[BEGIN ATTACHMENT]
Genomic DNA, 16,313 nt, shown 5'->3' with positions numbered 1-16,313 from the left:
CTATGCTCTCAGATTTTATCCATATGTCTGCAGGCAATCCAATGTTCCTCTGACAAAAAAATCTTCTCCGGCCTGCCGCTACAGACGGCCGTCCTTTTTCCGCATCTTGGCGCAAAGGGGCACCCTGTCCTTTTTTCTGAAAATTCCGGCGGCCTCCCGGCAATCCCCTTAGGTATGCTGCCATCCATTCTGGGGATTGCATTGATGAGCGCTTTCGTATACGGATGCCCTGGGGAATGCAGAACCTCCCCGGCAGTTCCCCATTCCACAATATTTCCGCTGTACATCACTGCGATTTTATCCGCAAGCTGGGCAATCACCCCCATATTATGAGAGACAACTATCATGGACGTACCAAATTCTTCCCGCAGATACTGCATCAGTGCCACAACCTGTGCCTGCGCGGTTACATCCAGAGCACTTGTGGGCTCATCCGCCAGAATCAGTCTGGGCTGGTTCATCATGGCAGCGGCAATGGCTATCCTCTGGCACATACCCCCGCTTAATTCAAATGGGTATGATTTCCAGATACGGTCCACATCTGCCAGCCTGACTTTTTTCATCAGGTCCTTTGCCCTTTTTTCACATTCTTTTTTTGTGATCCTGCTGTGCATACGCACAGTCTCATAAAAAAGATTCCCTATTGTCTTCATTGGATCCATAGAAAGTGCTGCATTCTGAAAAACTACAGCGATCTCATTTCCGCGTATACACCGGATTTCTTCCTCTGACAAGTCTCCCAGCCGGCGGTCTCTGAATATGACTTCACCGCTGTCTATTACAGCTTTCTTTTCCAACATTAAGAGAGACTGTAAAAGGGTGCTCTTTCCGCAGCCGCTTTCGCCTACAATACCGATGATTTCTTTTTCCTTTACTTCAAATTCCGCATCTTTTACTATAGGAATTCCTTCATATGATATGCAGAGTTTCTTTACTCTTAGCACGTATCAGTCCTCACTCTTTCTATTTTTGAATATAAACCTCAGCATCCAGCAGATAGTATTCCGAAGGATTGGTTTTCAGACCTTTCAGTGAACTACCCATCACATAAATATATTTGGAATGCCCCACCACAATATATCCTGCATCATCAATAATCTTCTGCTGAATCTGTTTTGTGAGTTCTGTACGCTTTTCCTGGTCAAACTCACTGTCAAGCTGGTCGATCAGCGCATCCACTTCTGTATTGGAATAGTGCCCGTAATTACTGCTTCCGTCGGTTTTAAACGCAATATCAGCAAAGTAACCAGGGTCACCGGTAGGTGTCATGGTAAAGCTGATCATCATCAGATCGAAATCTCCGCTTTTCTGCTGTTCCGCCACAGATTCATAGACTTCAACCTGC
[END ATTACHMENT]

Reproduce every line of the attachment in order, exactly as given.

Genomic DNA, 16,313 nt, shown 5'->3' with positions numbered 1-16,313 from the left:
CTATGCTCTCAGATTTTATCCATATGTCTGCAGGCAATCCAATGTTCCTCTGACAAAAAAATCTTCTCCGGCCTGCCGCTACAGACGGCCGTCCTTTTTCCGCATCTTGGCGCAAAGGGGCACCCTGTCCTTTTTTCTGAAAATTCCGGCGGCCTCCCGGCAATCCCCTTAGGTATGCTGCCATCCATTCTGGGGATTGCATTGATGAGCGCTTTCGTATACGGATGCCCTGGGGAATGCAGAACCTCCCCGGCAGTTCCCCATTCCACAATATTTCCGCTGTACATCACTGCGATTTTATCCGCAAGCTGGGCAATCACCCCCATATTATGAGAGACAACTATCATGGACGTACCAAATTCTTCCCGCAGATACTGCATCAGTGCCACAACCTGTGCCTGCGCGGTTACATCCAGAGCACTTGTGGGCTCATCCGCCAGAATCAGTCTGGGCTGGTTCATCATGGCAGCGGCAATGGCTATCCTCTGGCACATACCCCCGCTTAATTCAAATGGGTATGATTTCCAGATACGGTCCACATCTGCCAGCCTGACTTTTTTCATCAGGTCCTTTGCCCTTTTTTCACATTCTTTTTTTGTGATCCTGCTGTGCATACGCACAGTCTCATAAAAAAGATTCCCTATTGTCTTCATTGGATCCATAGAAAGTGCTGCATTCTGAAAAACTACAGCGATCTCATTTCCGCGTATACACCGGATTTCTTCCTCTGACAAGTCTCCCAGCCGGCGGTCTCTGAATATGACTTCACCGCTGTCTATTACAGCTTTCTTTTCCAACATTAAGAGAGACTGTAAAAGGGTGCTCTTTCCGCAGCCGCTTTCGCCTACAATACCGATGATTTCTTTTTCCTTTACTTCAAATTCCGCATCTTTTACTATAGGAATTCCTTCATATGATATGCAGAGTTTCTTTACTCTTAGCACGTATCAGTCCTCACTCTTTCTATTTTTGAATATAAACCTCAGCATCCAGCAGATAGTATTCCGAAGGATTGGTTTTCAGACCTTTCAGTGAACTACCCATCACATAAATATATTTGGAATGCCCCACCACAATATATCCTGCATCATCAATAATCTTCTGCTGAATCTGTTTTGTGAGTTCTGTACGCTTTTCCTGGTCAAACTCACTGTCAAGCTGGTCGATCAGCGCATCCACTTCTGTATTGGAATAGTGCCCGTAATTACTGCTTCCGTCGGTTTTAAACGCAATATCAGCAAAGTAACCAGGGTCACCGGTAGGTGTCATGGTAAAGCTGATCATCATCAGATCGAAATCTCCGCTTTTCTGCTGTTCCGCCACAGATTCATAGACTTCAACCTGC